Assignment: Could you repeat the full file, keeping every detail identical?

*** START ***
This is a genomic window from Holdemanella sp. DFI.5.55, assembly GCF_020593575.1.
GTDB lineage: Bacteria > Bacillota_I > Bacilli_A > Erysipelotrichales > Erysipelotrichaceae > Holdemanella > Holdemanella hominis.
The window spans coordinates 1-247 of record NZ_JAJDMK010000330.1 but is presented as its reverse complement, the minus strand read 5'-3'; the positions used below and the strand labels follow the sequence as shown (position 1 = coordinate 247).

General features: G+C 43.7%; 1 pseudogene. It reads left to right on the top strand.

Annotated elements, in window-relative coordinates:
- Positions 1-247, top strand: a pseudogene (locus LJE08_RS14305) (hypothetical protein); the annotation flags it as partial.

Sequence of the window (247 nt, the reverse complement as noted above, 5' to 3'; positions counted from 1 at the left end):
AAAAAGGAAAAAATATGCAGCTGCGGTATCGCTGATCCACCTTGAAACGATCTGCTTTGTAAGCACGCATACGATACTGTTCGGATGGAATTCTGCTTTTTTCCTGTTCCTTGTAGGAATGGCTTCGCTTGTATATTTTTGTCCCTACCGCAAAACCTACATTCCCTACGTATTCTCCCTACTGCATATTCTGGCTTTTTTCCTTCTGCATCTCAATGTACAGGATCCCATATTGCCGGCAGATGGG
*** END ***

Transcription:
This is a genomic window from Holdemanella sp. DFI.5.55, assembly GCF_020593575.1.
GTDB lineage: Bacteria > Bacillota_I > Bacilli_A > Erysipelotrichales > Erysipelotrichaceae > Holdemanella > Holdemanella hominis.
The window spans coordinates 1-247 of record NZ_JAJDMK010000330.1 but is presented as its reverse complement, the minus strand read 5'-3'; the positions used below and the strand labels follow the sequence as shown (position 1 = coordinate 247).

General features: G+C 43.7%; 1 pseudogene. It reads left to right on the top strand.

Annotated elements, in window-relative coordinates:
- Positions 1-247, top strand: a pseudogene (locus LJE08_RS14305) (hypothetical protein); the annotation flags it as partial.

Sequence of the window (247 nt, the reverse complement as noted above, 5' to 3'; positions counted from 1 at the left end):
AAAAAGGAAAAAATATGCAGCTGCGGTATCGCTGATCCACCTTGAAACGATCTGCTTTGTAAGCACGCATACGATACTGTTCGGATGGAATTCTGCTTTTTTCCTGTTCCTTGTAGGAATGGCTTCGCTTGTATATTTTTGTCCCTACCGCAAAACCTACATTCCCTACGTATTCTCCCTACTGCATATTCTGGCTTTTTTCCTTCTGCATCTCAATGTACAGGATCCCATATTGCCGGCAGATGGG